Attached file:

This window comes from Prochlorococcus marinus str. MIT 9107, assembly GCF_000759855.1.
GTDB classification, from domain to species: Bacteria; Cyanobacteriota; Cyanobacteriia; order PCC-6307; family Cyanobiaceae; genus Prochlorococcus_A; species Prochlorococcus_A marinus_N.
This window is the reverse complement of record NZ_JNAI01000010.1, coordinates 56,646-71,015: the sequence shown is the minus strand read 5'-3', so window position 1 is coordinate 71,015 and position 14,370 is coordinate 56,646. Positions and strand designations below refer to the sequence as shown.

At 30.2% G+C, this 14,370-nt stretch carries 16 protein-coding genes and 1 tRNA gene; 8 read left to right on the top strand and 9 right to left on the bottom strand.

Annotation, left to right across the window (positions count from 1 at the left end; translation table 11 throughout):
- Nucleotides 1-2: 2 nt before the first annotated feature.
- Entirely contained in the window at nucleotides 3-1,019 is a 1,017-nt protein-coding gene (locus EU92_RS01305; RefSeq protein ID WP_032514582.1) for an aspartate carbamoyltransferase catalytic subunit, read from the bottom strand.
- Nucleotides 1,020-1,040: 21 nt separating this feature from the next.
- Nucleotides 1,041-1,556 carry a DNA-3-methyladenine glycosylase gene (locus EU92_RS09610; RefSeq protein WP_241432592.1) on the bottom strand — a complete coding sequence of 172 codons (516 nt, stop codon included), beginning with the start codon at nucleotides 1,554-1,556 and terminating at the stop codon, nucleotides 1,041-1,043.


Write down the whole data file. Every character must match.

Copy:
This window comes from Prochlorococcus marinus str. MIT 9107, assembly GCF_000759855.1.
GTDB classification, from domain to species: Bacteria; Cyanobacteriota; Cyanobacteriia; order PCC-6307; family Cyanobiaceae; genus Prochlorococcus_A; species Prochlorococcus_A marinus_N.
This window is the reverse complement of record NZ_JNAI01000010.1, coordinates 56,646-71,015: the sequence shown is the minus strand read 5'-3', so window position 1 is coordinate 71,015 and position 14,370 is coordinate 56,646. Positions and strand designations below refer to the sequence as shown.

At 30.2% G+C, this 14,370-nt stretch carries 16 protein-coding genes and 1 tRNA gene; 8 read left to right on the top strand and 9 right to left on the bottom strand.

Annotation, left to right across the window (positions count from 1 at the left end; translation table 11 throughout):
- Nucleotides 1-2: 2 nt before the first annotated feature.
- Entirely contained in the window at nucleotides 3-1,019 is a 1,017-nt protein-coding gene (locus EU92_RS01305; RefSeq protein ID WP_032514582.1) for an aspartate carbamoyltransferase catalytic subunit, read from the bottom strand.
- Nucleotides 1,020-1,040: 21 nt separating this feature from the next.
- Nucleotides 1,041-1,556 carry a DNA-3-methyladenine glycosylase gene (locus EU92_RS09610; RefSeq protein WP_241432592.1) on the bottom strand — a complete coding sequence of 172 codons (516 nt, stop codon included), beginning with the start codon at nucleotides 1,554-1,556 and terminating at the stop codon, nucleotides 1,041-1,043.